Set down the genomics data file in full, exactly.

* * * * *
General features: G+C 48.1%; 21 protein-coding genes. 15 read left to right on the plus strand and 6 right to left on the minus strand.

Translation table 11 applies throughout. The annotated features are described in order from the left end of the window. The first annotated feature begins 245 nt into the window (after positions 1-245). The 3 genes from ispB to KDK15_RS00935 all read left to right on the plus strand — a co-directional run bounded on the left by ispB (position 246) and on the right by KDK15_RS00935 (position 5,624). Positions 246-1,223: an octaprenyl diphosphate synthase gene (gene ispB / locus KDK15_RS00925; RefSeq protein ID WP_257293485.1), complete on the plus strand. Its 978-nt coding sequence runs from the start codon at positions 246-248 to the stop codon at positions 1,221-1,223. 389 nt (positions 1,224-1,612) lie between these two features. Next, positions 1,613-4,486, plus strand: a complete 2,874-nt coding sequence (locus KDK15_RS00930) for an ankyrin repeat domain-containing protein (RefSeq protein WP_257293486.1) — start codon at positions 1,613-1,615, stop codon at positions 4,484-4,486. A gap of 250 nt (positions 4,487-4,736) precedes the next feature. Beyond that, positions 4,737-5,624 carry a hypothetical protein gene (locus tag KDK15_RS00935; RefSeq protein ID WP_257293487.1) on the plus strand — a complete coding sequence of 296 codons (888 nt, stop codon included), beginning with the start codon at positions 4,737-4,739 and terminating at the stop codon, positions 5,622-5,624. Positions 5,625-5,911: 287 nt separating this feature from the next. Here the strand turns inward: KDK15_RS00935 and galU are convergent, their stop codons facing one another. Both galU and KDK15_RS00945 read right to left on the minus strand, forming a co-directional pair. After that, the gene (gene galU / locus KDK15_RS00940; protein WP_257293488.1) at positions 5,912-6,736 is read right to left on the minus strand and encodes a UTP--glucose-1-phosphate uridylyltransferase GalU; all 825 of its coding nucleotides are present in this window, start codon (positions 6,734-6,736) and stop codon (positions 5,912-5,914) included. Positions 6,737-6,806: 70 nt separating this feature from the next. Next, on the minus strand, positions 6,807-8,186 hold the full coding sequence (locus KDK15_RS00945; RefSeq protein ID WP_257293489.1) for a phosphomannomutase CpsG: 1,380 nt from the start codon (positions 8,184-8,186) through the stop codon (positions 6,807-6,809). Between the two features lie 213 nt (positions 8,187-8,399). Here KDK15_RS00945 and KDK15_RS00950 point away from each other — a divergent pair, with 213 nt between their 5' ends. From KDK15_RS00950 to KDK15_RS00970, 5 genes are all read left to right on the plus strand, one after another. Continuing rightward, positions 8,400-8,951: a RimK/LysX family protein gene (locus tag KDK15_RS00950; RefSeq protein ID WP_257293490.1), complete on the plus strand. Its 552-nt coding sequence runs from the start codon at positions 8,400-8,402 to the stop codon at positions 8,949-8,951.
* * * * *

General features: G+C 48.1%; 21 protein-coding genes. 15 read left to right on the plus strand and 6 right to left on the minus strand.

Translation table 11 applies throughout. The annotated features are described in order from the left end of the window. The first annotated feature begins 245 nt into the window (after positions 1-245). The 3 genes from ispB to KDK15_RS00935 all read left to right on the plus strand — a co-directional run bounded on the left by ispB (position 246) and on the right by KDK15_RS00935 (position 5,624). Positions 246-1,223: an octaprenyl diphosphate synthase gene (gene ispB / locus KDK15_RS00925; RefSeq protein ID WP_257293485.1), complete on the plus strand. Its 978-nt coding sequence runs from the start codon at positions 246-248 to the stop codon at positions 1,221-1,223. 389 nt (positions 1,224-1,612) lie between these two features. Next, positions 1,613-4,486, plus strand: a complete 2,874-nt coding sequence (locus KDK15_RS00930) for an ankyrin repeat domain-containing protein (RefSeq protein WP_257293486.1) — start codon at positions 1,613-1,615, stop codon at positions 4,484-4,486. A gap of 250 nt (positions 4,487-4,736) precedes the next feature. Beyond that, positions 4,737-5,624 carry a hypothetical protein gene (locus tag KDK15_RS00935; RefSeq protein ID WP_257293487.1) on the plus strand — a complete coding sequence of 296 codons (888 nt, stop codon included), beginning with the start codon at positions 4,737-4,739 and terminating at the stop codon, positions 5,622-5,624. Positions 5,625-5,911: 287 nt separating this feature from the next. Here the strand turns inward: KDK15_RS00935 and galU are convergent, their stop codons facing one another. Both galU and KDK15_RS00945 read right to left on the minus strand, forming a co-directional pair. After that, the gene (gene galU / locus KDK15_RS00940; protein WP_257293488.1) at positions 5,912-6,736 is read right to left on the minus strand and encodes a UTP--glucose-1-phosphate uridylyltransferase GalU; all 825 of its coding nucleotides are present in this window, start codon (positions 6,734-6,736) and stop codon (positions 5,912-5,914) included. Positions 6,737-6,806: 70 nt separating this feature from the next. Next, on the minus strand, positions 6,807-8,186 hold the full coding sequence (locus KDK15_RS00945; RefSeq protein ID WP_257293489.1) for a phosphomannomutase CpsG: 1,380 nt from the start codon (positions 8,184-8,186) through the stop codon (positions 6,807-6,809). Between the two features lie 213 nt (positions 8,187-8,399). Here KDK15_RS00945 and KDK15_RS00950 point away from each other — a divergent pair, with 213 nt between their 5' ends. From KDK15_RS00950 to KDK15_RS00970, 5 genes are all read left to right on the plus strand, one after another. Continuing rightward, positions 8,400-8,951: a RimK/LysX family protein gene (locus tag KDK15_RS00950; RefSeq protein ID WP_257293490.1), complete on the plus strand. Its 552-nt coding sequence runs from the start codon at positions 8,400-8,402 to the stop codon at positions 8,949-8,951.